fyi – originally posted to World Ecology Research, a related recent post here is Where I’ve gotten so far

Natural systems display remarkable feats of self-control, but studying them fail to connect with the current scientific paradigm for representing everything as controlled by external forces, described by equations. The internal steering mechanisms within natural systems, organisms and economies, etc, are continually reorganizing in much too fluid ways to be described by any kind of equation, or rules for collections of automatic agents either.

The continued interest of the sciences remains only entirely about control theory, unfortunately.The lack of interest within science hasn’t stopped people from productively exploring the territory, only prevented communicating with our wider intellectual culture.

If you look at recent scientific history there were a number of scientists who made great contributions to understanding natural systems, whose work on other questions was accepted while their insights into considering complex systems more like organisms was discarded. It’s not hidden from view at all, for example, that nature arranges environmental systems is as cells of organization.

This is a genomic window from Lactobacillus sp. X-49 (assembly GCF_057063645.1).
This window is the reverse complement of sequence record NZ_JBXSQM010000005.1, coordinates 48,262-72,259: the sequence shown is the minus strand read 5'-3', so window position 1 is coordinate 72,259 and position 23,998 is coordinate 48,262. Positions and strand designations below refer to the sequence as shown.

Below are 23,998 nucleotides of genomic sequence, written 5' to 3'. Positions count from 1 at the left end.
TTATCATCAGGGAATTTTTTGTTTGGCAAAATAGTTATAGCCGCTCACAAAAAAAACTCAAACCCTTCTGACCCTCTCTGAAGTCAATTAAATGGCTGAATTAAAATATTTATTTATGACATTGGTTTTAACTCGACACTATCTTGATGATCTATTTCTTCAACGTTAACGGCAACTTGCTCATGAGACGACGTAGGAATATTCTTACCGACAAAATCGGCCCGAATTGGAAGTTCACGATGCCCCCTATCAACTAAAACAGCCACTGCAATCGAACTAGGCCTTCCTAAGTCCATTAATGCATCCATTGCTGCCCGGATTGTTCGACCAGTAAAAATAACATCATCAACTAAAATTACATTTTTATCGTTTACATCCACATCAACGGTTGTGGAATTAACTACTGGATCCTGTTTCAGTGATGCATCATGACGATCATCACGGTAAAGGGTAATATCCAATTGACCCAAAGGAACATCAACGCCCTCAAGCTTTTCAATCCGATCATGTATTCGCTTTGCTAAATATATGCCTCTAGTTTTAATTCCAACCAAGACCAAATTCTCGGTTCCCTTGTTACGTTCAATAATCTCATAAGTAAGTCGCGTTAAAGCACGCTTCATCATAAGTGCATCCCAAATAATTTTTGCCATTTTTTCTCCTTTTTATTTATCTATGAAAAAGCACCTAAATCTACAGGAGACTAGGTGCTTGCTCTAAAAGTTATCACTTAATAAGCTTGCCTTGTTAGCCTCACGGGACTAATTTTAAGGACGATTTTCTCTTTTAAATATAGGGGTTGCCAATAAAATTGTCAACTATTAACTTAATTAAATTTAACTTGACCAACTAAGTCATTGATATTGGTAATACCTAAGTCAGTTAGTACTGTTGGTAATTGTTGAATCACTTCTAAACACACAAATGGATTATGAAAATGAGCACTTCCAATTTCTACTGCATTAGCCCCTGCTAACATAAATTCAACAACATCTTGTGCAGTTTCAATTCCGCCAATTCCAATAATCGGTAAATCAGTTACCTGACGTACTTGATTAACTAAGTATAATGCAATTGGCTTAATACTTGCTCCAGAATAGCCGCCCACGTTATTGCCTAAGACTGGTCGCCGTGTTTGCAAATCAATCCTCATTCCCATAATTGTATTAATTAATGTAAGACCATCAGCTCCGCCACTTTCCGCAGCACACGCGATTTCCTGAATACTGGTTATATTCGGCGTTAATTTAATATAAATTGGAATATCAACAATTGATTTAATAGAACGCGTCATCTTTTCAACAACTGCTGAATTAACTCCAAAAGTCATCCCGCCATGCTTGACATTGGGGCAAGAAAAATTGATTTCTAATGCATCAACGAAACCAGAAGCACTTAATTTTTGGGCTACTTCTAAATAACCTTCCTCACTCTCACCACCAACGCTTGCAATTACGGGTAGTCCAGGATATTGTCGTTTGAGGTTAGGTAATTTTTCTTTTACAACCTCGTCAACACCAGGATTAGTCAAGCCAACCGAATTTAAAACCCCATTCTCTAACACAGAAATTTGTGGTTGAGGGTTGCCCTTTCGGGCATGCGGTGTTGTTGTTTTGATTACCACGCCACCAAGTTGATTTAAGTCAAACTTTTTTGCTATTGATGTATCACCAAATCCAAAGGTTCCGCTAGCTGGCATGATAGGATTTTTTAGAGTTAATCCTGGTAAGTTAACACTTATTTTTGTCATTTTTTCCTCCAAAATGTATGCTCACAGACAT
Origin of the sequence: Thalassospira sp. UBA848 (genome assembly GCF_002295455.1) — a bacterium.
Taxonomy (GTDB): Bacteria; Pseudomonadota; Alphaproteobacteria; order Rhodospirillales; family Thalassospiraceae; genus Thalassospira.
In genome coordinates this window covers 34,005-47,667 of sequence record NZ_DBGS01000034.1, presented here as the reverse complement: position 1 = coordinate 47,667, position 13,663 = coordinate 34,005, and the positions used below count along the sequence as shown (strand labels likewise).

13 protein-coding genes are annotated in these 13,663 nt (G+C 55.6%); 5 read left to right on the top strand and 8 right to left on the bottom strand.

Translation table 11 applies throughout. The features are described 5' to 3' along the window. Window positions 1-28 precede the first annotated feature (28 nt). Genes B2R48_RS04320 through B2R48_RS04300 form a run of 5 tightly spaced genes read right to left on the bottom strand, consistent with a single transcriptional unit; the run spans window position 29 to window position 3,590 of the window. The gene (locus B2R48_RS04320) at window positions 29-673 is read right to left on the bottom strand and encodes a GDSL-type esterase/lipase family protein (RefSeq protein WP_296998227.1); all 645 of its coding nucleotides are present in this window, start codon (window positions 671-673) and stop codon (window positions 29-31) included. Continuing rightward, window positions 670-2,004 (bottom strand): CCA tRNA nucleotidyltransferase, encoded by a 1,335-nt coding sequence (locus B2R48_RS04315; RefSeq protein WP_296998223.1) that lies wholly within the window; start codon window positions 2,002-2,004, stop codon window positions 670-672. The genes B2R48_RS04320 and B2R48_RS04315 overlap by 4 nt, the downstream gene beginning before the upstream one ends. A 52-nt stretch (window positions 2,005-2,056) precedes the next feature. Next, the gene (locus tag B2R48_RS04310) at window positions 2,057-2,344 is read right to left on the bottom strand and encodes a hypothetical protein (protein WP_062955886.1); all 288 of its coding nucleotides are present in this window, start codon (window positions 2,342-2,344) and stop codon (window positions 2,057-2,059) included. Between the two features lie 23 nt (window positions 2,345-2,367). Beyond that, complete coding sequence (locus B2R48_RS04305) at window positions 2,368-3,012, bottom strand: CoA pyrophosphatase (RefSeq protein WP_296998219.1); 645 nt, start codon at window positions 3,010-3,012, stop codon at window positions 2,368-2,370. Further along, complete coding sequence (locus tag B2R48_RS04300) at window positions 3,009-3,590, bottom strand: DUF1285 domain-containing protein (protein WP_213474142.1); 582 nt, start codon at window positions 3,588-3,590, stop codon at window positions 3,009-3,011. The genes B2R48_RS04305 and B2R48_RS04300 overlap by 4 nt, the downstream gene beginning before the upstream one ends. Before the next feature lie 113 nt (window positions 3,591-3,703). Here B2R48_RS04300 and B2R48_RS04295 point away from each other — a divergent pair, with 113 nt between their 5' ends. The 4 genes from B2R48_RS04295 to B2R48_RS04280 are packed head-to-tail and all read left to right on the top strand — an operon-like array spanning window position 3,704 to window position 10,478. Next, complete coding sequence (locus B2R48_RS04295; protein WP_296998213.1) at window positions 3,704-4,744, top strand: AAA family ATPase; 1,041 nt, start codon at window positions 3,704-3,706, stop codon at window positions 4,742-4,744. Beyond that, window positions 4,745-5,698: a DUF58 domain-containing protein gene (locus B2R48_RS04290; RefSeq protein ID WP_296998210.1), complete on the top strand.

Those cells of organization also clearly emerge from their own environments, by a self-animated complex process of growth. One needs only ask whether that organization is delivered from the outside or generated within, to observe that complex systems seem to grow by exploiting their environments not being controlled by them. Their organization develops internally.